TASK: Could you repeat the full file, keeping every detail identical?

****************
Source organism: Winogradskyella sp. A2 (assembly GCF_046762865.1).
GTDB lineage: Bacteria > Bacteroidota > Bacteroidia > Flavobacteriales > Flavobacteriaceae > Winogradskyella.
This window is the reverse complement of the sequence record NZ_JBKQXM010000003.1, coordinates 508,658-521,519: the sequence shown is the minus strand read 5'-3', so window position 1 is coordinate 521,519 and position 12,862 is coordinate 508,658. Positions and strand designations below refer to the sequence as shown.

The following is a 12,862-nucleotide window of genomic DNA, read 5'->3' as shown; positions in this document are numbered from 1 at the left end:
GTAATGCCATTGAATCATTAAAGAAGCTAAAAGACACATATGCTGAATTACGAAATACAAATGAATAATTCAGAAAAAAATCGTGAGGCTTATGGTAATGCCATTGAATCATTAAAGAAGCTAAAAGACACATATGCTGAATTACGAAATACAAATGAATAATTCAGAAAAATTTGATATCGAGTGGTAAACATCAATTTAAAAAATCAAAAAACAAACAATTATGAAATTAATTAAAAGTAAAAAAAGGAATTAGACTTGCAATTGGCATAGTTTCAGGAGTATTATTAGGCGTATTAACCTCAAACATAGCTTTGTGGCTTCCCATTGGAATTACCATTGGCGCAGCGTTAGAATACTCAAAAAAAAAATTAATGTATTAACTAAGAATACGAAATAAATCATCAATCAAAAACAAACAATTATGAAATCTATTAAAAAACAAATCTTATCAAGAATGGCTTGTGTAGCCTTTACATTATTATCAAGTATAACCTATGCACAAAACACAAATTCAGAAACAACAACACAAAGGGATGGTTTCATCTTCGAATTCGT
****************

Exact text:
Source organism: Winogradskyella sp. A2 (assembly GCF_046762865.1).
GTDB lineage: Bacteria > Bacteroidota > Bacteroidia > Flavobacteriales > Flavobacteriaceae > Winogradskyella.
This window is the reverse complement of the sequence record NZ_JBKQXM010000003.1, coordinates 508,658-521,519: the sequence shown is the minus strand read 5'-3', so window position 1 is coordinate 521,519 and position 12,862 is coordinate 508,658. Positions and strand designations below refer to the sequence as shown.

The following is a 12,862-nucleotide window of genomic DNA, read 5'->3' as shown; positions in this document are numbered from 1 at the left end:
GTAATGCCATTGAATCATTAAAGAAGCTAAAAGACACATATGCTGAATTACGAAATACAAATGAATAATTCAGAAAAAAATCGTGAGGCTTATGGTAATGCCATTGAATCATTAAAGAAGCTAAAAGACACATATGCTGAATTACGAAATACAAATGAATAATTCAGAAAAATTTGATATCGAGTGGTAAACATCAATTTAAAAAATCAAAAAACAAACAATTATGAAATTAATTAAAAGTAAAAAAAGGAATTAGACTTGCAATTGGCATAGTTTCAGGAGTATTATTAGGCGTATTAACCTCAAACATAGCTTTGTGGCTTCCCATTGGAATTACCATTGGCGCAGCGTTAGAATACTCAAAAAAAAAATTAATGTATTAACTAAGAATACGAAATAAATCATCAATCAAAAACAAACAATTATGAAATCTATTAAAAAACAAATCTTATCAAGAATGGCTTGTGTAGCCTTTACATTATTATCAAGTATAACCTATGCACAAAACACAAATTCAGAAACAACAACACAAAGGGATGGTTTCATCTTCGAATTCGT